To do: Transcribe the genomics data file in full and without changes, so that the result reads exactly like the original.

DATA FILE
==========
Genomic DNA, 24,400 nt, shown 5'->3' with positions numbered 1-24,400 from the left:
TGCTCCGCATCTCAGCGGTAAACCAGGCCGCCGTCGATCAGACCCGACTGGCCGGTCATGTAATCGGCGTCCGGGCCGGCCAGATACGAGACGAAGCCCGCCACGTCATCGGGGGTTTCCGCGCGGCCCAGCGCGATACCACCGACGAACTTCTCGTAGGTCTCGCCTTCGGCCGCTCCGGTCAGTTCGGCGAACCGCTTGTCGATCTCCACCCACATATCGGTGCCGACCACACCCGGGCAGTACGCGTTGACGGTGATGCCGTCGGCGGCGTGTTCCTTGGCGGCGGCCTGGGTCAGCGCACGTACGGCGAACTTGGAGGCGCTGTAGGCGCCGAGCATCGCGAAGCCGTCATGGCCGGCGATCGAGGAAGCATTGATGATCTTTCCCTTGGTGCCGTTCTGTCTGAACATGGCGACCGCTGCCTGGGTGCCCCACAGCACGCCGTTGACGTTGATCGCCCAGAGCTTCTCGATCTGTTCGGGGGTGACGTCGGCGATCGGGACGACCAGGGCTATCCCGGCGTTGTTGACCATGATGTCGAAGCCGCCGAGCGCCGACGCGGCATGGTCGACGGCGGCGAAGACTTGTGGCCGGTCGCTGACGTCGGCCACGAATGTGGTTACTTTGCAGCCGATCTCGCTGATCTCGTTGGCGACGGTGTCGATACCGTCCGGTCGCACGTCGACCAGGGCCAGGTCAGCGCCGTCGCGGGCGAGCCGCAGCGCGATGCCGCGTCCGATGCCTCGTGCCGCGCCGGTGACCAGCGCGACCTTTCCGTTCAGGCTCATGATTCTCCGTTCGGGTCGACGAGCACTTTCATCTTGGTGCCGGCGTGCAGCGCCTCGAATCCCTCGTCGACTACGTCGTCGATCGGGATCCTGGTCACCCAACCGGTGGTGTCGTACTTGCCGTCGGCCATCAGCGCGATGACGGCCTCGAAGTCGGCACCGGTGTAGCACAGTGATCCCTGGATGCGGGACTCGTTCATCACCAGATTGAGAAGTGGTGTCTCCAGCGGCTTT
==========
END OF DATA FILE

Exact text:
Genomic DNA, 24,400 nt, shown 5'->3' with positions numbered 1-24,400 from the left:
TGCTCCGCATCTCAGCGGTAAACCAGGCCGCCGTCGATCAGACCCGACTGGCCGGTCATGTAATCGGCGTCCGGGCCGGCCAGATACGAGACGAAGCCCGCCACGTCATCGGGGGTTTCCGCGCGGCCCAGCGCGATACCACCGACGAACTTCTCGTAGGTCTCGCCTTCGGCCGCTCCGGTCAGTTCGGCGAACCGCTTGTCGATCTCCACCCACATATCGGTGCCGACCACACCCGGGCAGTACGCGTTGACGGTGATGCCGTCGGCGGCGTGTTCCTTGGCGGCGGCCTGGGTCAGCGCACGTACGGCGAACTTGGAGGCGCTGTAGGCGCCGAGCATCGCGAAGCCGTCATGGCCGGCGATCGAGGAAGCATTGATGATCTTTCCCTTGGTGCCGTTCTGTCTGAACATGGCGACCGCTGCCTGGGTGCCCCACAGCACGCCGTTGACGTTGATCGCCCAGAGCTTCTCGATCTGTTCGGGGGTGACGTCGGCGATCGGGACGACCAGGGCTATCCCGGCGTTGTTGACCATGATGTCGAAGCCGCCGAGCGCCGACGCGGCATGGTCGACGGCGGCGAAGACTTGTGGCCGGTCGCTGACGTCGGCCACGAATGTGGTTACTTTGCAGCCGATCTCGCTGATCTCGTTGGCGACGGTGTCGATACCGTCCGGTCGCACGTCGACCAGGGCCAGGTCAGCGCCGTCGCGGGCGAGCCGCAGCGCGATGCCGCGTCCGATGCCTCGTGCCGCGCCGGTGACCAGCGCGACCTTTCCGTTCAGGCTCATGATTCTCCGTTCGGGTCGACGAGCACTTTCATCTTGGTGCCGGCGTGCAGCGCCTCGAATCCCTCGTCGACTACGTCGTCGATCGGGATCCTGGTCACCCAACCGGTGGTGTCGTACTTGCCGTCGGCCATCAGCGCGATGACGGCCTCGAAGTCGGCACCGGTGTAGCACAGTGATCCCTGGATGCGGGACTCGTTCATCACCAGATTGAGAAGTGGTGTCTCCAGCGGCTTT